• To create a more sustainable subsidized workforce housing the land was redeveloped in 2010 for a mix of incomes and has been renamed Brightwalk (289 market rate units and 278 subsidized units)
  • McColl Center has supported artist installations and No Barriers project has helped build community and activate Anita Stroud Park
  • Accesses two public parks (Anita Stroud and Double Oaks)

Druid Hills
  • History as a working class settlement for industrial growth of Ford Factory and Missile Plant
  • Historically prominent African-American figures such as Hattie Leeper and Therease Elder
  • Disinvestment of the 1960s led to social issues and neglected properties; many were rebuilt by the Housing Partnership and Habitat for Humanity to help stabilize the neighborhood
  • Senior housing, homeless housing, and single family homes
  • Community garden, aquatic center, and horse stable are unique offerings
  • Originally planned as a mixed-income streetcar neighborhood in the early 1920s, one of the oldest intact neighborhoods in NESD
  • Today this is one of the most diverse neighborhoods in the NESD but prices are rapidly rising and out-pricing long time renting residents
  • Duke Energy has recently invested in LED street lights in the neighborhood
  • Neighborhood matching grants have gone to protecting mature street trees
  • Route of AvidXchange Rock + Run 5k
  • Lockwood Legend Artist Residence and neighborhood museum underway
Optimist Park
  • The oldest intact structures of NESD dating back to cotton and textile industry in the late 1800s – includes original Highland Park Mill and associated workforce homes
  • Charlotte’s first Habitat Humanity Program started here in 1980s
  • The neighborhood transitioned into an African-American community with the razing of Brooklyn and redlining
  • Public and private investments in Little Sugar Creek, the Blue Line Extension, and small creative businesses have attracted new development and affordability is a growing concern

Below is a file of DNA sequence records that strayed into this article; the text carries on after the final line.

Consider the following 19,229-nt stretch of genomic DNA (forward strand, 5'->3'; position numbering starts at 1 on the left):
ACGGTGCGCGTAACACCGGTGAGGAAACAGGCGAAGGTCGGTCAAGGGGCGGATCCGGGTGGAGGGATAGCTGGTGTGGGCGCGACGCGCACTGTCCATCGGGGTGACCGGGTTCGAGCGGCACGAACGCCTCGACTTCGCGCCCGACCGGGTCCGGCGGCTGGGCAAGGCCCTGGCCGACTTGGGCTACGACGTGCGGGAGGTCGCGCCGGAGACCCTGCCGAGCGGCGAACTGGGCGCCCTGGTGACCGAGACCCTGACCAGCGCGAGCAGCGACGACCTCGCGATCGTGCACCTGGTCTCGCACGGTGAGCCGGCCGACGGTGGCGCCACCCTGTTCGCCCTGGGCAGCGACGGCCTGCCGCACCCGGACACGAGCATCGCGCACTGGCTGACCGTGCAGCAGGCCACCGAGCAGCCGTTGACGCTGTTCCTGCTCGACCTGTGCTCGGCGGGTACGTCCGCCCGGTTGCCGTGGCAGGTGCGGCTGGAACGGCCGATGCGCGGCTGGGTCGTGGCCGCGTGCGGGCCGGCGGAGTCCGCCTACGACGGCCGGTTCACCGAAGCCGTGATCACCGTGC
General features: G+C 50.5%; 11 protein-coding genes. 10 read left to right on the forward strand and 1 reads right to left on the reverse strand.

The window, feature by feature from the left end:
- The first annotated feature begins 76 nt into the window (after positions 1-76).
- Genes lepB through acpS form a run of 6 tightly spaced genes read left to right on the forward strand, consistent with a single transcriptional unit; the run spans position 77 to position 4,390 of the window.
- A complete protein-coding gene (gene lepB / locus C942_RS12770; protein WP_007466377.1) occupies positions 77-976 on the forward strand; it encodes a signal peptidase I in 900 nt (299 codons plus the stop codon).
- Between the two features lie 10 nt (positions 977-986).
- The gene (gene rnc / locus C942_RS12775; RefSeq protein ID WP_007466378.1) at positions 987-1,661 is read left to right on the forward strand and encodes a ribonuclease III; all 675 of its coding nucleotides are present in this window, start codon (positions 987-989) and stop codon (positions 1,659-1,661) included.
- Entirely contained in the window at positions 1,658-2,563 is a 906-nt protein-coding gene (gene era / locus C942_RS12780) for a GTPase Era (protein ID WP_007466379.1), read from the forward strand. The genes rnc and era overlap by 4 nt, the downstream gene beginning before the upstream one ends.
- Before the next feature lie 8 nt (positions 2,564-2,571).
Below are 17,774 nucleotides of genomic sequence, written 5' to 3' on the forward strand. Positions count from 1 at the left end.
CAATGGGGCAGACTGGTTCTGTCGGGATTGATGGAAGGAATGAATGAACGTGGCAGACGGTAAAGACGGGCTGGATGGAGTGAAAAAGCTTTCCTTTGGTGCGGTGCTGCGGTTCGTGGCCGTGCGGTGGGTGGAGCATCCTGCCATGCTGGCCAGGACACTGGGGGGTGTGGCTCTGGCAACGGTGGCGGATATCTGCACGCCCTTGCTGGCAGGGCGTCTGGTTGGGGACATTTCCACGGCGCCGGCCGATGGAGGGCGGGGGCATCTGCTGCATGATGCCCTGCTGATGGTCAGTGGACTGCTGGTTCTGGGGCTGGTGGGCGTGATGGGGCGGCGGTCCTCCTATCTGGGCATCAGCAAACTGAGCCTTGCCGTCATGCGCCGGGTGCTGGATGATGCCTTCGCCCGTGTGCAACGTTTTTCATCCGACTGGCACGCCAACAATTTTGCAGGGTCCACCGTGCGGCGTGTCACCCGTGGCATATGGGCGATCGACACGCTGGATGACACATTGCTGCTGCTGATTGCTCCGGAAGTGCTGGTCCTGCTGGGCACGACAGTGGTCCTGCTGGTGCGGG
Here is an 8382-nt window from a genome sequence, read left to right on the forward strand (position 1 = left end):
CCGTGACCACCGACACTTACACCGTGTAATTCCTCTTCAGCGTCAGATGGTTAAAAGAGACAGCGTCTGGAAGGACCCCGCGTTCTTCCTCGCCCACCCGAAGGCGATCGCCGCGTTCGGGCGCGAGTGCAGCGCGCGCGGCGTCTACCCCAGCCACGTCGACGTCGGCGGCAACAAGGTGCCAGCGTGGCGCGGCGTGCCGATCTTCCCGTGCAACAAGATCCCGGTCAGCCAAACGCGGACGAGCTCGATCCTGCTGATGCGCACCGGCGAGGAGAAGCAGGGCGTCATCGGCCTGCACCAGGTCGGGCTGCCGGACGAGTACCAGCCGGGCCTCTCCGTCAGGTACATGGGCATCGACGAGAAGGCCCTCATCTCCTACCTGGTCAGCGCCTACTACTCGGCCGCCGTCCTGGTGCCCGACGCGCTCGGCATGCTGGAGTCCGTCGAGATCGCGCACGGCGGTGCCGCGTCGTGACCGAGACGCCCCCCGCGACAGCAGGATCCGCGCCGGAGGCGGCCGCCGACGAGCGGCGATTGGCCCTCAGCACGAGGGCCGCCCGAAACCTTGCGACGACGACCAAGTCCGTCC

Graham Heights
  • Historically workforce housing supporting industrial sector employees
  • Veritas Charter School (K-5) focused on health includes a community garden
  • Matching grant used for hosting community day event, signs, and to support the raffling of Energy Star appliances as part of the City of Charlotte Power 2 Live Green Grant in collaboration with the UNCC Charlotte Action Research project to help residents save money
  • 2012 CNIP funding for sidewalks, neighborhood hosts monthly walks, and most walking commuters in NESD

A vibrant center for economic development and job growth with a great quality of life fueled by data, innovative technologies, and collaboration on a foundation of equitable community engagement.



Build Community Capacity

Strengthen relationships with neighborhood members and leaders by partnering to provide access to government and community resources such as jobs, training, housing resources, mobility options, youth programs, and healthy living options.


Catalyze Economic Development

Create a competitive and inclusive district that attracts local, national, and international businesses that help achieve the NESD vision by harnessing innovative smart technology, data analytics, and public investments that will support their growth.


Apply Smart City Data + Technology

Utilize existing and develop new data sources and innovative technologies to understand current conditions and inform decision-making and impact of investments.


Enhance Environment + Mobility Options

Foster built and natural environment improvements and enhance mobility options that support community and business.